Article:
Dhaka-Siliguri passenger train services may begin from this month
Foreign secretary Harsh Vardhan Shringla on Sunday dropped broad hints that the much-awaited Dhaka-Siliguri passenger train services could start from this month.
Shringla, a resident of Darjeeling, while speaking at a charity event in his hometown, said: “We will start this month the train service connecting Dhaka with Siliguri. This is the opening of Chilahati-Haldibari rail link which had been closed since 1965.”
When Shringla was asked on the sidelines of the event about the timeframe of the train service, he was, however, less specific: “They are trying to operationalise (it) as soon as possible, let the announcements be made.”
The 513km-long train service was apparently to start from March 26 earlier this year but various issues, including infrastructure preparedness, had come in the way.
A source in the Indian Railways, however, said all necessary infrastructure had been put in place on the Indian side and senior officials had also inspected the same in October.
“Our infrastructure is ready. Immigration check-post will be set up on platform number 1 at NJP station. However, we have not received any order or information regarding the exact date of the commencement of the service. Various departments like external affairs and home affairs are involved in this project,” said a source.
On December 17, 2020, India and Bangladesh reopened an old railway route that used to connect the two countries — from Haldibari station (in Cooch Behar) to Chilahati station (Nilfamari district in Bangladesh) — after a gap of over 50 years.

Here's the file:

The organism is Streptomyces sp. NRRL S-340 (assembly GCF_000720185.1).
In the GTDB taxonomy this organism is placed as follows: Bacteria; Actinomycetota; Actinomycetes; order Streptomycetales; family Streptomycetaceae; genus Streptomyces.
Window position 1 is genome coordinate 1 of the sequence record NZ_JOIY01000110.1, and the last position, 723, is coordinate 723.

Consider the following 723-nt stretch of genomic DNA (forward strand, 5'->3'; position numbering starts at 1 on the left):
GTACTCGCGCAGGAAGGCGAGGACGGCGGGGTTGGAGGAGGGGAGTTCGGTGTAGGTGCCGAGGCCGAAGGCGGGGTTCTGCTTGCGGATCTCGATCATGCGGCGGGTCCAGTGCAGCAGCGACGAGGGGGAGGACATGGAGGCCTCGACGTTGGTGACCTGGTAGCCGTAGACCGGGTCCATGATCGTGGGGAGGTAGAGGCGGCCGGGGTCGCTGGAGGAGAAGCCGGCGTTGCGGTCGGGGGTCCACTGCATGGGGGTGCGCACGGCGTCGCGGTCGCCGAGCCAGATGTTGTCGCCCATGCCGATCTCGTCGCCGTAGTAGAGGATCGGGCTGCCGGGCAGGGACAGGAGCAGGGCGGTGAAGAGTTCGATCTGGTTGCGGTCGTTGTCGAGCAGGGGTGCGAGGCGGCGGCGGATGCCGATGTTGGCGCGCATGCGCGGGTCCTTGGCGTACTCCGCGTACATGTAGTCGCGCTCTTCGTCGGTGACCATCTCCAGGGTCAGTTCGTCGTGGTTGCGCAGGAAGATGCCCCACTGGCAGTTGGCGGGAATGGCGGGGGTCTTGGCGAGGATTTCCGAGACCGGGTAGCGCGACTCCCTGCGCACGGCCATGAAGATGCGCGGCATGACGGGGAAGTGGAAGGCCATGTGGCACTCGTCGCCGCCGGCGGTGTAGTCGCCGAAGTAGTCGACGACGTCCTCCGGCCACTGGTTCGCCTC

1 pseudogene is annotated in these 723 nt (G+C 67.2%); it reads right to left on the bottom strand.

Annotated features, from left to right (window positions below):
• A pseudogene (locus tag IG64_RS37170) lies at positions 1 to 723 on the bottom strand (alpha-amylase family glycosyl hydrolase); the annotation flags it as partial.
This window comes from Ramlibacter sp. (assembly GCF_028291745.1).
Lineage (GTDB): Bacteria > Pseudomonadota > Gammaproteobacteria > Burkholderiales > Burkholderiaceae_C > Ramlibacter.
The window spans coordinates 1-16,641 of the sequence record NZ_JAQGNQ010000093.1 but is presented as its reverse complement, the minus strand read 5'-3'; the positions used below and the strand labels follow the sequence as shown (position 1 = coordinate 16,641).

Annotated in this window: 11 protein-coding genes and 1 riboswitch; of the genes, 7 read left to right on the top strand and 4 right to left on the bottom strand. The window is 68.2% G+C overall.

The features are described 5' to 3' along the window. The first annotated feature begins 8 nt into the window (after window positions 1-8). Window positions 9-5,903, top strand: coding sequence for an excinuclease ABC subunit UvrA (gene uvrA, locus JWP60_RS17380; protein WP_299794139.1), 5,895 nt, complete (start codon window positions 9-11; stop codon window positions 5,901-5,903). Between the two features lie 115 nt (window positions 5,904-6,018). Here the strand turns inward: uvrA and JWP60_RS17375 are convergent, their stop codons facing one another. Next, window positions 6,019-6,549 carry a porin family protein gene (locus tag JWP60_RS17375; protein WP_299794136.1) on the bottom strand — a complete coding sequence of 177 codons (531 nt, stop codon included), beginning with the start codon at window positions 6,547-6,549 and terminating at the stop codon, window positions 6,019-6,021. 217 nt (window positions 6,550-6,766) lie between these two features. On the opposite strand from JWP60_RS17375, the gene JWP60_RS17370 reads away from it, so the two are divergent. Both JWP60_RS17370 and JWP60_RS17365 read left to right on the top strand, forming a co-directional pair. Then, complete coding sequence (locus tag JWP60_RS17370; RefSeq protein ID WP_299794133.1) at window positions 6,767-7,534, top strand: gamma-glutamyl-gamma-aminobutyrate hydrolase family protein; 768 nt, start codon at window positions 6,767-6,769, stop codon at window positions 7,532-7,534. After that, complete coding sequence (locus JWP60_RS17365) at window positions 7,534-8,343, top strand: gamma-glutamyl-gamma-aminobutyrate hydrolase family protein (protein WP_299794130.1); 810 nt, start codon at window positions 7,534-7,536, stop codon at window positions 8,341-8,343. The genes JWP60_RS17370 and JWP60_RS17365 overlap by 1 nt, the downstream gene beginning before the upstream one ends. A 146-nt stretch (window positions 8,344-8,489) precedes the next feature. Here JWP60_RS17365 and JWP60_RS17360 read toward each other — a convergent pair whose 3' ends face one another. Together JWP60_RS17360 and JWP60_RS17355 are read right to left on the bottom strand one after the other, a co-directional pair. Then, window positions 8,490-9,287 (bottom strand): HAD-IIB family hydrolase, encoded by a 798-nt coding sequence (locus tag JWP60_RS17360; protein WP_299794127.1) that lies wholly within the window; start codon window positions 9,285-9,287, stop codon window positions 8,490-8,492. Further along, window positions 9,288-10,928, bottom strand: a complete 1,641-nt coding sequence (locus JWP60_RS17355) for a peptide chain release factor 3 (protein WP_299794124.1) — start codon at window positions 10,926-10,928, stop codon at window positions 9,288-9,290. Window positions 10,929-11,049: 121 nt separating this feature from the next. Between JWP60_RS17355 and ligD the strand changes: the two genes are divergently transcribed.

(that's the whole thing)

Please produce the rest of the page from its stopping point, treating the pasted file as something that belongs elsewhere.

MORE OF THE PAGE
The prime ministers of the two countries, Narendra Modi and Sheikh Hasina, had jointly inaugurated the route for a goods train service.
Following the opening of the route, there has been a sustained effort from both the countries to start the passenger service between Dhaka and Siliguri, which would be the first train to connect Bangladesh with north Bengal.
At the moment, two passenger train services from Bangladesh (Dhaka and Khulna) connect Calcutta.
Shringla’s statement on the launch of the train service was in the context of the region’s economic potential.
“Bangladesh is a country of 160 million, it has had an 8 per cent growth in the past 10 years. It is burgeoning with the ability to be able to spend in the manner that suits interests like us,” said Shringla.
“You must attract tourists, you are sitting on the crossroads, you are connecting Bangladesh, Bhutan, Nepal, connecting mainland India with the northeastern part of India. You are extremely well placed to take advantage of the geography, location,” the foreign secretary stressed.
A few years ago, India had allowed Bangladesh citizens to visit Sikkim, which was out of bounds for them.
Additional reporting from Bireswar Banerjee in Siliguri